BEGIN:VCALENDAR
VERSION:2.0
PRODID:-//CERN//INDICO//EN
BEGIN:VEVENT
SUMMARY:TOUTELIA 2021 : Dynamics
DTSTART;VALUE=DATE-TIME:20211201T080000Z
DTEND;VALUE=DATE-TIME:20211201T164500Z
DTSTAMP;VALUE=DATE-TIME:20220924T162400Z
UID:indico-event-7133@indico.math.cnrs.fr
CONTACT:mathieu.sablik@math.univ-toulouse.fr
DESCRIPTION:Date : December the 1st 2021\n\nPlace : Institut de Mathémat
iques de Toulouse (IMT)\, Amphithéatre Schwartz\n\n \n\n \n\nThis confe
rence will be part of a series of four similar sessions dedicated to inter
actions of AI with other branches of mathematics. \n\nThe goal of the sess
ion will be to outline some interactions between dynamical systems and AI.
On one side we will see how AI performs in studying geometric or topologi
cal objects. On the otherside we will hear about techniques using geometri
c or topological ideas to improve machine learning.\n\nThe speakers will b
e :\n\n\n Peter Ashwin (University of Exeter)\n Nathanaël Fijalkow (Unive
rsité de Bordeaux)\n Juan-Pablo Ortega Lahuerta (Nanyang Technological Un
iversity)\n Panayotis Mertikopoulos (Université de Grenoble)\n\n\n \n\nA
tentative schedule of the day is:\n\n\n 9:30 am to 10:30 am: Juan-Pablo O
rtega Lahuerta Reservoir Computing and the Learning of Dynamic Processes\
n 10:30 am to 11:00 am: Coffee break\n 11:00 am to 12:00 am: Panayotis Mer
tikopoulos Optimization\, games\, and dynamical systems\n 12:00 am to 2:00
pm: Lunch break\n 2:00 pm to 3:00 pm: Nathanaël Fijalkow Synthèse de pr
ogrammes et apprentissage\n 3:00 pm to 3:30 pm: Coffee break\n 3:30 pm to
4:30 pm: Peter Ashwin Computational properties of network attractors\n\n\n
-----------------------------------------\n\n \nList of titles and abstra
cts.\n\n\nComputational properties of network attractors (Peter Ashwin)\n\
nAbstract: In this talk I will explore models for the nonlinear dyna
mics of input-driven computation that makes use of attractors consisting o
f excitable or heteroclinic connections between invariant sets that may th
emselves be attractors or saddles. We explore such structures in abstract
as well as specific examples where they can arise. It is possible to embed
approximations of arbitrarily complex finite state machine behaviour usin
g network attractors. One can also use network attractors to understand fu
nction and malfunction of recurrent neural networks trained to perform sim
ple tasks that require some level of memory.\n\nSynthèse de programmes et
apprentissage (Nathanaël Fijalkow)\n\nRésumé : Depuis une petite d
izaine d'années\, les méthodes d'apprentissage sont très en vogue pour
la synthèse de programmes.\nJe discuterai de ce que recouvrent les termes
de la phrase précédente\, et ensuite expliquerai quels sont les enjeux
pour mettre ces idées en œuvre. Concrètement\, il va falloir explorer u
n système dynamique chaotique\, décrit par l'ensemble des programmes et
leurs prédictions à l'aide d'une grammaire probabiliste hors contexte.\n
\nReservoir Computing and the Learning of Dynamic Processes (Juan-Pablo Or
tega Lahuerta)\n\nAbstract: Dynamic processes regulate the behaviour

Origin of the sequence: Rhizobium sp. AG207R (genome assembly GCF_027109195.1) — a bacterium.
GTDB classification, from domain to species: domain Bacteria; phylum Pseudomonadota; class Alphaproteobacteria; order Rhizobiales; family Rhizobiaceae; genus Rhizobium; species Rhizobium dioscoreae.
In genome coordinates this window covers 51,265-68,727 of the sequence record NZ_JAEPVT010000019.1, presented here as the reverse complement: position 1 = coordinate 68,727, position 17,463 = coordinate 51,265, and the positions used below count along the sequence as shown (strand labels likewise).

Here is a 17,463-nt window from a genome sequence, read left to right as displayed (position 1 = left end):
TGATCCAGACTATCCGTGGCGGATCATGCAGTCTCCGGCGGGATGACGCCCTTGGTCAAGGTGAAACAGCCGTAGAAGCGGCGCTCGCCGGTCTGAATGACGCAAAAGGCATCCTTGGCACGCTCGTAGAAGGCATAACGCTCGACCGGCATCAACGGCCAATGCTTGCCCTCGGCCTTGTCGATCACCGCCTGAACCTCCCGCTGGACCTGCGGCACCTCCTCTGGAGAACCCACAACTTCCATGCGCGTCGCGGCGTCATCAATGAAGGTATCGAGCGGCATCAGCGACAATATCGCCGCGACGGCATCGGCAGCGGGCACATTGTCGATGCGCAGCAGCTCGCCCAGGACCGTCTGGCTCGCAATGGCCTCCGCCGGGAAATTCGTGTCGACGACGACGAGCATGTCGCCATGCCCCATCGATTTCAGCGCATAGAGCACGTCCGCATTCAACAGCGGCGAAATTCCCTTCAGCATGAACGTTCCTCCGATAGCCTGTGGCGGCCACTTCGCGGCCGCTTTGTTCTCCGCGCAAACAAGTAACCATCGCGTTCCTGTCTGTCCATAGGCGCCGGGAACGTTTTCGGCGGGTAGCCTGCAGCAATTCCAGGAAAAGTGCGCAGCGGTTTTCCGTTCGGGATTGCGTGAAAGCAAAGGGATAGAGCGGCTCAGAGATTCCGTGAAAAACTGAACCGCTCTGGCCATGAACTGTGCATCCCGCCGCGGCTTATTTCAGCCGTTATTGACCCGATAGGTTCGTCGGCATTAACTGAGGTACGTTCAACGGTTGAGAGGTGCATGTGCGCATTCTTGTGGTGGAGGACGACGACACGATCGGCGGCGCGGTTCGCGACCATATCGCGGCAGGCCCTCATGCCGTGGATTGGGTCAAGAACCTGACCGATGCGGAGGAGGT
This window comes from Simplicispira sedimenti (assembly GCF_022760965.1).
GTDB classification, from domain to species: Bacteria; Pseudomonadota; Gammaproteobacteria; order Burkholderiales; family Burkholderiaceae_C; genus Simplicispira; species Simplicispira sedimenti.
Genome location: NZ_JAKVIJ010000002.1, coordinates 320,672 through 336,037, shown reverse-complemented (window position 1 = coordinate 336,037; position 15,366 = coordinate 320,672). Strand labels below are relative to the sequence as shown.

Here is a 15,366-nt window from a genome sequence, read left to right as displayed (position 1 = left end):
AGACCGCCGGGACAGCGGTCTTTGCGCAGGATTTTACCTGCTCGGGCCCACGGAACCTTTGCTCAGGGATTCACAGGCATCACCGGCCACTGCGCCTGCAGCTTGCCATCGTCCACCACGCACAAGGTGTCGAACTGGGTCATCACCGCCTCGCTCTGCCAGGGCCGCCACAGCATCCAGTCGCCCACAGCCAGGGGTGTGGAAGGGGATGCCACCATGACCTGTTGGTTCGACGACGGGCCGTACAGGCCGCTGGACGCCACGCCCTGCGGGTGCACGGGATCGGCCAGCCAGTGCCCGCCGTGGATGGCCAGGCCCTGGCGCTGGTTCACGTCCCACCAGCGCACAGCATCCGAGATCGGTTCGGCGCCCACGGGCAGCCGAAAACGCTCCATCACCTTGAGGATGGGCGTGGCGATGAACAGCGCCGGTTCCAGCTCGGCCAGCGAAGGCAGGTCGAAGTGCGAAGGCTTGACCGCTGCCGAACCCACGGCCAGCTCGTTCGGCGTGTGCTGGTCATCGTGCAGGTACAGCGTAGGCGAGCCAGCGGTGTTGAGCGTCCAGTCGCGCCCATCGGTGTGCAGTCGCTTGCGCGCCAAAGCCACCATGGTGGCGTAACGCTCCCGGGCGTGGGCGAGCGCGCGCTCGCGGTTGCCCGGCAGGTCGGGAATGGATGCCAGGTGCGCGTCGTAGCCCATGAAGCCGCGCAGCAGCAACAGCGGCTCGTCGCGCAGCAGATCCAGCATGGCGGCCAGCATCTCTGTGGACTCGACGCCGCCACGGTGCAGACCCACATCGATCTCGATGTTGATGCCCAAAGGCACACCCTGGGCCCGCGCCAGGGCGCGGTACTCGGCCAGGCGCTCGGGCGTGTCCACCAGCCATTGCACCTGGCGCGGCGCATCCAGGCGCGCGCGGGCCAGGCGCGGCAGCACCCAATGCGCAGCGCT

of virtually any artificial and biological agent\, from stock markets to
epidemics\, from driverless cars to healthcare robots. The problem of mode
ling\, forecasting\, and generally speaking learning dynamic processes is
one of the most classical\, sophisticated\, and strategically significant
problems in the natural and the social sciences. In this talk we shall dis
cuss both classical and recent results on the modeling and learning of dyn
amical systems and input/output systems using an approach generically know
n as reservoir computing. This information processing framework is charact
erized by the use of cheap-to-train randomly generated state-space systems
for which promising high-performance physical realizations with dedicated
hardware have been proposed in recent years. In our presentation we shall
put a special emphasis in the approximation properties of these construct
ions.\n\nOptimization\, games\, and dynamical systems (Panayotis Mertikopo
ulos)\n\nAbstract: This talk aims to survey the triple-point interfa
ce between optimization\, game theory\, and dynamical systems with a view
towards their applications to machine learning and data science. We will b
egin by discussing how the ordinary differential equation (ODE) method of
stochastic approximation can be used to analyze the trajectories of a wide
array of stochastic first-order algorithms in non-convex minimization pro
blems and games. The key notion here is that of an internally chain transi
tive (ICT) set: in minimization problems\, ICT sets correspond to the prob
lem's components of critical points\, and we discuss a range of conditions
guaranteeing convergence to minimizers while avoiding unstable saddle poi
nts. Similar results can also be derived for min-max problems and games: u
nstable stationary points are avoided and stable Nash equilibria are attra
cting with probability $1$ (or with arbitrarily high probability in the lo
cal case). However\, despite these encouraging results\, the overall situa
tion can be considerably more involved\, and the sequence of play may conv
erge with arbitrarily high probability to lower-dimensional manifolds that
are in no way unilaterally stable (or even stationary). "Spurious attract
ors" of this type can arise even in simple two-player zero-sum games with
one-dimensional action sets and polynomial losses of degree 4\, a fact whi
ch highlights the fundamental gap between minimization problems and games.
\n\nhttps://indico.math.cnrs.fr/event/7133/
LOCATION:Amphiteatre Schwartz
URL:https://indico.math.cnrs.fr/event/7133/
END:VEVENT
END:VCALENDAR